Introduction: Meckel's diverticulum, a true congenital diverticulum, is found in 2% of the population, is located about 2 feet from the ileocecal valve, and often is no more than 2 inches in length. Fifty percent of these cases contain ectopic tissue most commonly gastric and pancreatic. Two percent of patients are symptomatic, most often presented by the age of 2 years. Actinomycosis is a localized inflammatory mass, usually of the jaw area. The most common site of involvement in the oral cavity and cervicofacial area 50%-60% followed by thoracic 15%-25% and abdominal involvement 20%. Abdominal infection most frequently involves cecal area (usually following appendectomy), Appendix and left colon flexure.
Case Presentation: A 60 years old male patient came to the hospital with lower abdominal pain, fever, constipation, nausea, and vomiting for duration of 3 days. On clinical Examination a generalized tenderness with the maximum area on right iliac fossa with guarding and rebound. Laboratory workup showed WBCS: (18,000) with neutrophilia, CRP: (340), renal and liver function test were normal. CT abdomen showed pneumoperitoneum with suspected omental abscess and pelvic collection, underlying malignant process cannot be excluded. Exploratory laparotomy finding was Meckel diverticulitis with a perforation at the tip and surrounded phlegmons of momentum and segment of the terminal ileum. The result of histopathology revealed, Meckel diverticulitis with intestinal mucosal tissue containing actinomycosis with no evidence of malignancy.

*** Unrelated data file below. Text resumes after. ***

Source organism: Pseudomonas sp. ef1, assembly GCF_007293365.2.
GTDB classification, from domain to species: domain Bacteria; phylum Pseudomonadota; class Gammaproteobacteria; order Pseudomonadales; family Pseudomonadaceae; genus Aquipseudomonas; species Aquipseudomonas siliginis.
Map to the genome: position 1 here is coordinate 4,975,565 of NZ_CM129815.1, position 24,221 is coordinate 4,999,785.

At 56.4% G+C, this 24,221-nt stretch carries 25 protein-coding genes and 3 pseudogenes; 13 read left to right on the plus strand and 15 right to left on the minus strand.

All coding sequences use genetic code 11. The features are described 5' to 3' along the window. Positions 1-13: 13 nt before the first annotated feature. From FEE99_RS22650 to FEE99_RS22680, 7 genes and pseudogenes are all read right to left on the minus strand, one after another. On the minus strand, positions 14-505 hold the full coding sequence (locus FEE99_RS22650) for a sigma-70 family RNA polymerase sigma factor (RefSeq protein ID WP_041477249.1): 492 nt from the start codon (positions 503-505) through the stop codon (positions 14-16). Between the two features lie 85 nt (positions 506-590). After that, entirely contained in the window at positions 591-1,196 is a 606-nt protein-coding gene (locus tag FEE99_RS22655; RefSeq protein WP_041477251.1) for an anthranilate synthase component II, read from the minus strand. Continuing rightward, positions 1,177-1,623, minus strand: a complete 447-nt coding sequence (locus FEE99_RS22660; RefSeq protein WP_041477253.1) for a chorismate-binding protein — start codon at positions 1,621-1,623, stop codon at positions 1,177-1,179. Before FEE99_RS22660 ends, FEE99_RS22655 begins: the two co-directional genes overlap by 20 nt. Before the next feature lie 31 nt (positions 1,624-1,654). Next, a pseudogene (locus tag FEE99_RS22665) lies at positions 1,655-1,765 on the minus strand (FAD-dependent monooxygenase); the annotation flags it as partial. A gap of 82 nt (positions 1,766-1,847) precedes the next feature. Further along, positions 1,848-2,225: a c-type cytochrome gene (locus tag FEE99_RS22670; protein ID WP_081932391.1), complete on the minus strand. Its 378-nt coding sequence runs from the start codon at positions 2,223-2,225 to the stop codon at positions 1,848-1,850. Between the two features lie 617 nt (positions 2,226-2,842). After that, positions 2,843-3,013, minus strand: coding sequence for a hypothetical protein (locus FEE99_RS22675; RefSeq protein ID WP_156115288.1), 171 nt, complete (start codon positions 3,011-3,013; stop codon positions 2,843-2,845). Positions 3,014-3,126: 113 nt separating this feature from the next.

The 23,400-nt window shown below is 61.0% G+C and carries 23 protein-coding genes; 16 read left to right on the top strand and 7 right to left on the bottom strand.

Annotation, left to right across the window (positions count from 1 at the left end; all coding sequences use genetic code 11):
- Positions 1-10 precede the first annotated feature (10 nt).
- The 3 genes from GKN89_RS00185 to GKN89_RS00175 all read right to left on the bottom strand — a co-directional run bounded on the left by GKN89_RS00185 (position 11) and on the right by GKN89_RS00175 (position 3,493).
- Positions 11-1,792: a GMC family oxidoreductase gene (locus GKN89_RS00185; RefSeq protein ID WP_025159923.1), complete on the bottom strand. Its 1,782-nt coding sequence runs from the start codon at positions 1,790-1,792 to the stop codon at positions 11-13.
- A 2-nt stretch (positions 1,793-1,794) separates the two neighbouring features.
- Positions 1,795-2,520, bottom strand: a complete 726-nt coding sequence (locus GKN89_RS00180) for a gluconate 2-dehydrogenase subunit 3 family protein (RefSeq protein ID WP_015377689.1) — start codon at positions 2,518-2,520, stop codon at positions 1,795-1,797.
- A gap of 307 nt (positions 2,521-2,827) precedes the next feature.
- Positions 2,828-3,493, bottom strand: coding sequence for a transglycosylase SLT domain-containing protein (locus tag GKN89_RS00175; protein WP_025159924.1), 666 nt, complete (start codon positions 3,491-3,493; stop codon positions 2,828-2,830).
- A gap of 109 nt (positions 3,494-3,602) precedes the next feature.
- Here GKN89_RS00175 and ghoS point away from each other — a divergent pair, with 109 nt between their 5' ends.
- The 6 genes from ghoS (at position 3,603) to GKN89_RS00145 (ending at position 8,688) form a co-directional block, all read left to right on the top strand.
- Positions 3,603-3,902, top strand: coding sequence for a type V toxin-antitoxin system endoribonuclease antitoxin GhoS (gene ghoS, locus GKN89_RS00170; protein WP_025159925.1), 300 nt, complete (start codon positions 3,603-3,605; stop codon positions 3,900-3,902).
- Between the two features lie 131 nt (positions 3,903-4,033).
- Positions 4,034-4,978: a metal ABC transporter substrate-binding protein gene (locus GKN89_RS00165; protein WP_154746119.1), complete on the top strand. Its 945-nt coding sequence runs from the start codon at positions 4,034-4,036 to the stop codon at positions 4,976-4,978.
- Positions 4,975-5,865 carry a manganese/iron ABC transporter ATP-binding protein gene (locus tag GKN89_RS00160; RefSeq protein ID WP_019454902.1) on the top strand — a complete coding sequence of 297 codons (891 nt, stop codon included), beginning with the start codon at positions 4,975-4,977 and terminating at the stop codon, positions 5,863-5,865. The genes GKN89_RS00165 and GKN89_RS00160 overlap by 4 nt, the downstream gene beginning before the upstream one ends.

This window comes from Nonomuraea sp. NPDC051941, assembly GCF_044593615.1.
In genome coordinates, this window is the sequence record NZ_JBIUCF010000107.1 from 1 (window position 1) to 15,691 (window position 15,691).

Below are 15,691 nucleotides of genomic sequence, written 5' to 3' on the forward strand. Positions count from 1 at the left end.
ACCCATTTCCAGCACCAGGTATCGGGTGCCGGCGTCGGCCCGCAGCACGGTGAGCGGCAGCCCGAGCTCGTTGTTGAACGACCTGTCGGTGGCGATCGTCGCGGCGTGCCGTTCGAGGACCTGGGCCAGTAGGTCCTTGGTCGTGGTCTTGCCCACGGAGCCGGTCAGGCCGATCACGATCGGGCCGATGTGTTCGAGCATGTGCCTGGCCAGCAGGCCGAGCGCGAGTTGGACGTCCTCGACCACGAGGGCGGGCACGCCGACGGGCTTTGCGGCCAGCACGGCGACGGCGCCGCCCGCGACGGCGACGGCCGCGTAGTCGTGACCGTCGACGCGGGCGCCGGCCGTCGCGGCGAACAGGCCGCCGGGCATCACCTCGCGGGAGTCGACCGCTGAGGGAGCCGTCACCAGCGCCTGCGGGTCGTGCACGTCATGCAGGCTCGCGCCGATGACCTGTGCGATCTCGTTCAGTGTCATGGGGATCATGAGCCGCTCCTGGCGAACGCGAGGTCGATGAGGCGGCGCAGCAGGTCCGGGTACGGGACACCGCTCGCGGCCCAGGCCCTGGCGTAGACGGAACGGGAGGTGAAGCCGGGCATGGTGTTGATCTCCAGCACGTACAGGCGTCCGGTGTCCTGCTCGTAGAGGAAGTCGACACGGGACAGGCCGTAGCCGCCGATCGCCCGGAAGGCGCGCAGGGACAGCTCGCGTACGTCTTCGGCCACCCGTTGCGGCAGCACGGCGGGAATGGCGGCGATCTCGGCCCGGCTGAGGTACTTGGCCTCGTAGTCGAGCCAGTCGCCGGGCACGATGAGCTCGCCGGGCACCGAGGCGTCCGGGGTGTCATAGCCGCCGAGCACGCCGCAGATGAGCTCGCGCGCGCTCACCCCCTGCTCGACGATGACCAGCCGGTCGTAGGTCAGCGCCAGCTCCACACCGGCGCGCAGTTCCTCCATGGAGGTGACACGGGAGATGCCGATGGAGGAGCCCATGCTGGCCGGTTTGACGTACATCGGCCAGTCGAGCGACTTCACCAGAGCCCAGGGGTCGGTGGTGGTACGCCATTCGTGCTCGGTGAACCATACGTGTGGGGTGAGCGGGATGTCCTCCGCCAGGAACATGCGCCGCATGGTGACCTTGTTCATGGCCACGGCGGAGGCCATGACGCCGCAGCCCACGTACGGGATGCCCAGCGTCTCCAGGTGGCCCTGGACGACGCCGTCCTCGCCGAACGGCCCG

Conclusion: Although Meckel's diverticulitis is a rare entity especially in adult populations, it can appear as an acute abdomen. An early diagnosis and treatment to prevent subsequent complications are essential to ensure an optimal recovery. Clinical picture, complications, and surgical incision are the same in appendicitis and Meckel's diverticulitis patients.
Muhaned Alhassan* , Ahmed Abdulhameed, Ayman Barghash, Ahmed Abass, Hatim Dhiyab, Alaa Osman